Bid to break Spain’s political deadlock

Pedro Sanchez of the Spanish Socialists in Madrid, 2 FebruaryImage copyright

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Pedro Sanchez faces tough negotiations

Pedro Sanchez of the Spanish Socialists has become the latest party leader to be asked to try and form a government, after December’s inconclusive polls.

His party came second but the outgoing Prime Minister, Mariano Rajoy of the centre-right Popular Party (PP), failed to secure a parliamentary majority.

Two new parties, the radical left Podemos and the centrist Ciudadanos, made big gains in the December vote.

Along with smaller regional parties, they hold the balance of power.

King Felipe VI formally invited the leader of the Socialists (known in Spain by the abbreviation PSOE) to try and form a government.

Announcing his acceptance, Mr Sanchez said talks would begin on Wednesday with all parties on forming a coalition to create a “stable government backed by constitutional forces”.

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King Felipe VI (left) also met acting Prime Minister Mariano Rajoy on Tuesday

The PP won 123 seats to 90 for the PSOE, 69 for Podemos and 40 for Ciudadanos, in the 350-seat parliament.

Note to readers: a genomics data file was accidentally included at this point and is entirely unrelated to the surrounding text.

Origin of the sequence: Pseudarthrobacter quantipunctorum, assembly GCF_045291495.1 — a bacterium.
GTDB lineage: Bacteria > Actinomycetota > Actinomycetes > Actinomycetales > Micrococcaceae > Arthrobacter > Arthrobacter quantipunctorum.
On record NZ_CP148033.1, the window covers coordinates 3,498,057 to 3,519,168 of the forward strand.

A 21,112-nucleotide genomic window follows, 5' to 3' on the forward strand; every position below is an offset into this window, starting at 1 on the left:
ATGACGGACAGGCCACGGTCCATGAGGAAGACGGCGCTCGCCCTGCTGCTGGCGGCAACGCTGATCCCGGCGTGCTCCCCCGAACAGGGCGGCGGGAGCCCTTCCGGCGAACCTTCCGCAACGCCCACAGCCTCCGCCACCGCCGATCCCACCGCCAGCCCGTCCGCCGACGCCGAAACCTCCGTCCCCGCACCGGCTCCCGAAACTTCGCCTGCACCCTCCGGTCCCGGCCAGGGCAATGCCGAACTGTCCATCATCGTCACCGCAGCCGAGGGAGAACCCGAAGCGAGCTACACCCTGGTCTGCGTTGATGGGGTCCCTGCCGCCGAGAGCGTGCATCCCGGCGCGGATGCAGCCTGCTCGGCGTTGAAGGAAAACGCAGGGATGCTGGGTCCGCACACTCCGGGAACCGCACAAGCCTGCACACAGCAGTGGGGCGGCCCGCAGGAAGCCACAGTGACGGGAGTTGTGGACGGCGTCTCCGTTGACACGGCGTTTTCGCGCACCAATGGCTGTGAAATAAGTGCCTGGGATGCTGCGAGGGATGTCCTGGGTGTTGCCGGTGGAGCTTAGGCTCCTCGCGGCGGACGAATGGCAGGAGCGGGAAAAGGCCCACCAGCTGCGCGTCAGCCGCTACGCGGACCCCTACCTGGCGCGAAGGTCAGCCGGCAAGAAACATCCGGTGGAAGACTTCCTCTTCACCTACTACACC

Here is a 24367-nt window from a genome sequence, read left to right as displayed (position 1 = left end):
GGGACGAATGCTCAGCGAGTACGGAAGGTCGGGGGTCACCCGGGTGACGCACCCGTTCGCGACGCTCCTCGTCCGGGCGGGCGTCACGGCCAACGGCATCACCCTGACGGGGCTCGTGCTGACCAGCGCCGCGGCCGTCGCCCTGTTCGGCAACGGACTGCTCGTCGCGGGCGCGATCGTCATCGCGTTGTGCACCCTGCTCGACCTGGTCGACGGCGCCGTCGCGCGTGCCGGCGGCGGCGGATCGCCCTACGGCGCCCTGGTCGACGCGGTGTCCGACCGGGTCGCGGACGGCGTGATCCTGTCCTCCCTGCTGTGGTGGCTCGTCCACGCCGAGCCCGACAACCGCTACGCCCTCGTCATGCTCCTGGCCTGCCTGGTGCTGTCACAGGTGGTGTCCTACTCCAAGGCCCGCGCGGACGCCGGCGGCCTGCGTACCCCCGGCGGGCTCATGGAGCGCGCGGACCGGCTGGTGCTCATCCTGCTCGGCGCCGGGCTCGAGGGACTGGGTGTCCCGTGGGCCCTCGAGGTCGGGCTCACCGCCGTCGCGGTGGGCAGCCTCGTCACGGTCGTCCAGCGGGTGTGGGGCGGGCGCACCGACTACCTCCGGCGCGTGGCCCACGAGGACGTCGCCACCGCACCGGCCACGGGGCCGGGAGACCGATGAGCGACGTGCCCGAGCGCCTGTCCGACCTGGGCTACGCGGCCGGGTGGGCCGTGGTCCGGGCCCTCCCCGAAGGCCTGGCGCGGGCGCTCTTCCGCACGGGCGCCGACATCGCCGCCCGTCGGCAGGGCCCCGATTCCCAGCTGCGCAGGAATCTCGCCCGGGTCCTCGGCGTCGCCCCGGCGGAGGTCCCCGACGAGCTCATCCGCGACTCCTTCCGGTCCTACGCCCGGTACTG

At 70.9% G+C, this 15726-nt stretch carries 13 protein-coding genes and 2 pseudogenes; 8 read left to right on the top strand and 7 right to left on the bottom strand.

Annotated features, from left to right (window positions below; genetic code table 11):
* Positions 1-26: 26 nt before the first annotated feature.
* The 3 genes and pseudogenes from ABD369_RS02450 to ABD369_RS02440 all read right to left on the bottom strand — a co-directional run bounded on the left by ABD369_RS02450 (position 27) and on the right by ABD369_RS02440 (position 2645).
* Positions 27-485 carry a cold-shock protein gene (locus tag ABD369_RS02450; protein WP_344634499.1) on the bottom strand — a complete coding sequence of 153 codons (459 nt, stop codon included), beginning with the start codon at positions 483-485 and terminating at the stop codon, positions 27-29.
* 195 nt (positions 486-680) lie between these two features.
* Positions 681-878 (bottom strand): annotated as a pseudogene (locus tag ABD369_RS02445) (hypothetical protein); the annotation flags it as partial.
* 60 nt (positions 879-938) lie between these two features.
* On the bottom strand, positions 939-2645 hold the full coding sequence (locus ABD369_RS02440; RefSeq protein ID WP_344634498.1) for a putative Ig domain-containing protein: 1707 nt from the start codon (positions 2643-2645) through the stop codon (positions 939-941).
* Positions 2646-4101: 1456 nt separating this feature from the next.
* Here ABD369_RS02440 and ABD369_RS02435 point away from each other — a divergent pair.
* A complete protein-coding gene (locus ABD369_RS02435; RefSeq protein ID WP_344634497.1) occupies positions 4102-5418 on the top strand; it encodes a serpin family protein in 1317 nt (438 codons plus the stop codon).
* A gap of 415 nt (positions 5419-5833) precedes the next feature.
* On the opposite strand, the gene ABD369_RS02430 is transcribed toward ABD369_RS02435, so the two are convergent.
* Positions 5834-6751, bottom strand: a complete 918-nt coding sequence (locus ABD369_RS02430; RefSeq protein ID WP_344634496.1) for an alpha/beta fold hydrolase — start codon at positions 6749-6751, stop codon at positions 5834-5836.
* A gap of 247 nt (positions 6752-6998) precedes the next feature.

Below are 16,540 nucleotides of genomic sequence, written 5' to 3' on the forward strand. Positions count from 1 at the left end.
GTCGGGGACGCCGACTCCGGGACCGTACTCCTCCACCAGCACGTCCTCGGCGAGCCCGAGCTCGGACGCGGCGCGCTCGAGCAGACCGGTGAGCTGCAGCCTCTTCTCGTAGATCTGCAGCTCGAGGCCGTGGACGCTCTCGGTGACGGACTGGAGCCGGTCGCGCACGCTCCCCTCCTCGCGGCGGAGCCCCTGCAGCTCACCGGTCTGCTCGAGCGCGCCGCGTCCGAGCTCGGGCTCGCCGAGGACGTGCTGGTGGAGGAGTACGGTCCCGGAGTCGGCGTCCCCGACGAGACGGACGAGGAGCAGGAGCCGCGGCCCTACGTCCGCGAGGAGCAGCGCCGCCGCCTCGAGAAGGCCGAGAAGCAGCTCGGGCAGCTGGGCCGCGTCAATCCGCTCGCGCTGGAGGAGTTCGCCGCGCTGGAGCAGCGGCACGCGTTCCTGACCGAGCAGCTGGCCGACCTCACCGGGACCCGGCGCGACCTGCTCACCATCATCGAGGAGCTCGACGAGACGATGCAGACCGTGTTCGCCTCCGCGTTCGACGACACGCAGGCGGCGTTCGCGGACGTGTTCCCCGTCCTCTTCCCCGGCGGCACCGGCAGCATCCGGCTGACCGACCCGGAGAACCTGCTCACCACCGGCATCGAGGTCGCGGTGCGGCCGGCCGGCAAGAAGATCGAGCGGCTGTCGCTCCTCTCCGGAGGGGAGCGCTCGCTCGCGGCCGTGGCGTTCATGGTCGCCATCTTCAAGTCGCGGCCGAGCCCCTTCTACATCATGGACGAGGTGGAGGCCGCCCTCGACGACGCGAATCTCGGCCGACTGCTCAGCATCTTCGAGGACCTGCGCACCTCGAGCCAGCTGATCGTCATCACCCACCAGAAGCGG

Having ruled out a grand coalition deal with the PP alone, Mr Sanchez needs the support of both Podemos and at least one more party to obtain a working majority in parliament.

However there are sharp differences between Podemos and Ciudadanos, and the PSOE’s opposition to independence for the restive Catalonia region makes any deal with Catalan nationalist parties, who together have 17 seats in parliament, unlikely.

If no working government can be formed, a fresh general election will be called.

Last month, Mr Rajoy turned down an offer by King Felipe to be the first candidate to try to form a government, saying he did not have the support to win a confidence vote in parliament.

It is the first time in 40 years that the monarch has had such an influential role after an election. For decades the PP and PSOE alternated in power with secure majorities.

The former King, Juan Carlos, oversaw Spain’s democratic transition after the death of nationalist dictator General Francisco Franco in 1975.

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